Ted: I remember you deliberating quite a bit over the decision to make this visit. At the time, it sounded like you were deciding to move away from your familiar surroundings in order to get away from people and an environment that were unsupportive of your sadhana (i.e. spiritual practice). Your present comment concerning the true motivation being to develop and build-up devotion and humility, however, sheds new light on your decision. It is important to bear in mind that while devotion and humility are necessary qualifications for successful self-inquiry and Vedanta prescribes various methods of spiritual practice (i.e. yogas) that help one withdraw the mind from “external” distractions — i.e. thoughts, feelings, and sensory experiences — and redirect its focus “within” or toward the ever-present witnessing awareness in whose scope all objects appear as a means of cultivating these qualities and generally purifying the mind in order to prepare it for the assimilation of self-knowledge, in a larger sense devotion and humility cannot be established within one’s being through an act of will. In fact, the attempt to impose these qualities upon one’s nature is in one sense the antithesis of the qualities themselves. Though devotion is often perceived as a form of emotionally-charged supplication, Vedanta teaches that it is actually a matter of knowledge. True devotion is rooted in the understanding that the essence of all form, both subtle and gross, is awareness and that the entire apparent reality is governed by an impersonal code of physical, psychological, and moral law (i.e. dharma) that is personified as Isvara or God the Creator. Realizing that the universe is fundamentally benign and that dharmic law/Isvara/God is taking care of the creation according to what is in the best interests of the whole, one naturally honors the presence of God in all situations, circumstances, conditions, and encounters with humility and an attitude of glad acceptance. Devotion and humility, therefore, are not objects that the individual person identified as Aleksander has or can acquire inasmuch as aspects of your true nature as pure awareness that manifest through Anton’s attitudes and actions in moments, which occur with ever-increasing regularity as he “progresses” on the spiritual path, when you realize your true identity as whole and complete, limitless, all-pervasive, non-dual awareness. When you understand that you are the only being that is, you will rest in your natural humility for you will know that there is no other compared to whom you can be better, and you will love yourself unconditionally (i.e. direct your full attention “toward” yourself at all times and embrace yourself with complete acceptance) for you will know the non-dual truth that is the essence of love. The point here is that since God is present throughout every aspect of the creation and the self is the substratum of both existence and non-existence, it is not necessary that one seek out particularly challenging or otherwise conducive circumstances in which to specifically cultivate the qualities of devotion and humility. Once knowledge is assimilated, its application in any and all circumstances is a naturally humble expression of devotion or love.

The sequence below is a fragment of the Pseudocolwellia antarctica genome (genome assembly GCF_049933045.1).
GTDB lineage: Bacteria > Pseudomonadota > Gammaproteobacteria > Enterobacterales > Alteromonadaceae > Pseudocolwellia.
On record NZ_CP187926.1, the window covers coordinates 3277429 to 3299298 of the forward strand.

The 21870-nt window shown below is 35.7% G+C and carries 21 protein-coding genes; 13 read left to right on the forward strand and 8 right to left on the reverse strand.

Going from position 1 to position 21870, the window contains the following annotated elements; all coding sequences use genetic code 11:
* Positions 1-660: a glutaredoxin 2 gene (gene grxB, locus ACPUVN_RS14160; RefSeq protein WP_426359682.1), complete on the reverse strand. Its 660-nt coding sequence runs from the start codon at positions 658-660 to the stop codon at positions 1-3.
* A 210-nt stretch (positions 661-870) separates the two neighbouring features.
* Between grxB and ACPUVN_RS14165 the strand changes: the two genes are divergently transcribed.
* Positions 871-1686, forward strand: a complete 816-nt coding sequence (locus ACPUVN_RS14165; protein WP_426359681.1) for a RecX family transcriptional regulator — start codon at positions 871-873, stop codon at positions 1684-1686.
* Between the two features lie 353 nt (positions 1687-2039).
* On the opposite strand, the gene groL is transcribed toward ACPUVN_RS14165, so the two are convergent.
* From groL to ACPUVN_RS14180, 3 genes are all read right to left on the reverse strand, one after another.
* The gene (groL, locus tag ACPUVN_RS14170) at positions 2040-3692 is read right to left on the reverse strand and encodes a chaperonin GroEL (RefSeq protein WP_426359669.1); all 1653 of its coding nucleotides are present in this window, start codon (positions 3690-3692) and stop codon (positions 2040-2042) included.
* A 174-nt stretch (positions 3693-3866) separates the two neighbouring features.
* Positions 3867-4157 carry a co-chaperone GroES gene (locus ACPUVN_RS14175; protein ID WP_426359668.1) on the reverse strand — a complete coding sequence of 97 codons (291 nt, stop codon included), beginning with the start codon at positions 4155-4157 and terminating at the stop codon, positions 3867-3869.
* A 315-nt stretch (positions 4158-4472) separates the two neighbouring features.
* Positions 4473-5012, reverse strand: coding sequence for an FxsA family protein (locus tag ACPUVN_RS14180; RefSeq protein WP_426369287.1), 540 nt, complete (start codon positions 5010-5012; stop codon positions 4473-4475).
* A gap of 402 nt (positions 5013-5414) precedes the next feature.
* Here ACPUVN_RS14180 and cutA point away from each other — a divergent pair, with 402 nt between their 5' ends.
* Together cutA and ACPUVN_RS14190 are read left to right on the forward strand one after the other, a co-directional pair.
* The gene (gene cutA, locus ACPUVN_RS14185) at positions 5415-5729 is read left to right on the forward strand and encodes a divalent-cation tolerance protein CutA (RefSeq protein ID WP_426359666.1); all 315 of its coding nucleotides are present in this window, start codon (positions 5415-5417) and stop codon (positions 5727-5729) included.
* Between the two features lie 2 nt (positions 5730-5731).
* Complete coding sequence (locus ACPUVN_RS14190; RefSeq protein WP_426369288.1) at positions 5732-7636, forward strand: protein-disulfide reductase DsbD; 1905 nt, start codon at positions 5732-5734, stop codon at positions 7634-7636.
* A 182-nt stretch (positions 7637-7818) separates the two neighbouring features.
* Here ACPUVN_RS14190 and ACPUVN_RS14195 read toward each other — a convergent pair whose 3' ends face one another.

Anton: I am quite easy going and was willing to adjust to rules of the ashram, but I was first taken aback by the super strict rules of cleanliness and then soon I was flabbergasted by the probing and diminutive attitude towards all the so called impersonalist and nihilistic philosophies. I never heard the words mayavadis, rascals and contaminate being so frequently used, in many cases in the same sentence. Even though I never professed my advaita views, they quickly caught it in my expressions, terminology and the like. It all seems like there is huge and open opposition towards the philosophy of Shankara, going so far as to say, “These rascals who are claiming that they are the same as God are taking along all their followers to hell, and they are worst kind, worse than nihilist, Buddhist, and atheist.” That is a paraphrase, but not exaggerated.